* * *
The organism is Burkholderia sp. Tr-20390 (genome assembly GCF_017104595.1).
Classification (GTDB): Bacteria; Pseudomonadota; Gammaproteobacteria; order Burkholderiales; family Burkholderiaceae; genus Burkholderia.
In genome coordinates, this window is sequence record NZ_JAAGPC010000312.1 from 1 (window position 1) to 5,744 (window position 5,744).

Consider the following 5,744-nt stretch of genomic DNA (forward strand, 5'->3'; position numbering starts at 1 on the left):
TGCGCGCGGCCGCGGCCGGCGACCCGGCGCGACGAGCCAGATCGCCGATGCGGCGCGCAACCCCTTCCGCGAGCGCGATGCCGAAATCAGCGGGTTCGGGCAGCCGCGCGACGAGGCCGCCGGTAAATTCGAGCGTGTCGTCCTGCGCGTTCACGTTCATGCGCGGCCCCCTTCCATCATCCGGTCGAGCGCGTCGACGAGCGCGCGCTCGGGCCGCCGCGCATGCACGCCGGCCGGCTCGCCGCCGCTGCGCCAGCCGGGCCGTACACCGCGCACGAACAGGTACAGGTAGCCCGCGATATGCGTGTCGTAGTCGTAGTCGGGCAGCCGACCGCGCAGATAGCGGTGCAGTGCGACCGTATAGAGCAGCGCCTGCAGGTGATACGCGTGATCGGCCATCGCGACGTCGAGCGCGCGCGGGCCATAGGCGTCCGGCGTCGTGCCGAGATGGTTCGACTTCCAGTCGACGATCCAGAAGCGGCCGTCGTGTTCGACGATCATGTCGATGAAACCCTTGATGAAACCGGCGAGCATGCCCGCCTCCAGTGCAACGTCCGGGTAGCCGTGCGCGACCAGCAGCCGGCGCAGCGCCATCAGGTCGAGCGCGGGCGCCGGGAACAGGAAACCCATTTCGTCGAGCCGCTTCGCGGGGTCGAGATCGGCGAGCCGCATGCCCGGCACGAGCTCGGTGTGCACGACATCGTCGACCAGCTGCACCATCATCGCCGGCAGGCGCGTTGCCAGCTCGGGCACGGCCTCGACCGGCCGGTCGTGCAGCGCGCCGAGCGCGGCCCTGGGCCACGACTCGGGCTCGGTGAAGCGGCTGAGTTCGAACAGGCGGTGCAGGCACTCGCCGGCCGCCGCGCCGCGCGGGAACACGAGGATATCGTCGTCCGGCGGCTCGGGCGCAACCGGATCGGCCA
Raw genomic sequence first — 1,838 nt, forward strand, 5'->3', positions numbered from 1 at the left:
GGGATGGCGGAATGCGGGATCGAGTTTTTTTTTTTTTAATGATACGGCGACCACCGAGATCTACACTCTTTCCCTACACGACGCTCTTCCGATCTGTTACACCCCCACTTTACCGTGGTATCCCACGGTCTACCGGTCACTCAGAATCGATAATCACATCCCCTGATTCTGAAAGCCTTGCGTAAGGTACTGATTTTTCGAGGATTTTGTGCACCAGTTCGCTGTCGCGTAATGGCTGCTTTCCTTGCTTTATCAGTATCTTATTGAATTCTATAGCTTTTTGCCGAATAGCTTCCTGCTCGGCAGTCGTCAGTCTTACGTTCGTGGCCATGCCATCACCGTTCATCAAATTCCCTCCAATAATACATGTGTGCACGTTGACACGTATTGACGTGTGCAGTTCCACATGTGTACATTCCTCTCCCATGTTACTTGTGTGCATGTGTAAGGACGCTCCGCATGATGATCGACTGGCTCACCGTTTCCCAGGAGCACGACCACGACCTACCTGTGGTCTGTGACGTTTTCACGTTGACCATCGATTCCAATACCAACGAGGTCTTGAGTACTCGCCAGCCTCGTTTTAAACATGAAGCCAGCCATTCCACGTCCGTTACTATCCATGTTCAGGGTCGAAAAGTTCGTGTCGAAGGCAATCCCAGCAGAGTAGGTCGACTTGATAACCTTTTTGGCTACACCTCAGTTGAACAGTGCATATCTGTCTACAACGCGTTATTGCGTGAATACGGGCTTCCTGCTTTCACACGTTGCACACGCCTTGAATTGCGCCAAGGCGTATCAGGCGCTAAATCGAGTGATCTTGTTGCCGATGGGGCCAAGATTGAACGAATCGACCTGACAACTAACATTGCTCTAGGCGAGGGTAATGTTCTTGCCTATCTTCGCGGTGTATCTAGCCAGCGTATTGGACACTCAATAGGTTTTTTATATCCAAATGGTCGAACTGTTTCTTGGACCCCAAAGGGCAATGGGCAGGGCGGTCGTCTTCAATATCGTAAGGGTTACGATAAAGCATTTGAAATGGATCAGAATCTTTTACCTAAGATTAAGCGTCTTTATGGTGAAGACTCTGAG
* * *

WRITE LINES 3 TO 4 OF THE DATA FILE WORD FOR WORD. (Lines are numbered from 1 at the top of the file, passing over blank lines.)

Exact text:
In genome coordinates, this window is sequence record NZ_JAAGPC010000312.1 from 1 (window position 1) to 5,744 (window position 5,744).

Consider the following 5,744-nt stretch of genomic DNA (forward strand, 5'->3'; position numbering starts at 1 on the left):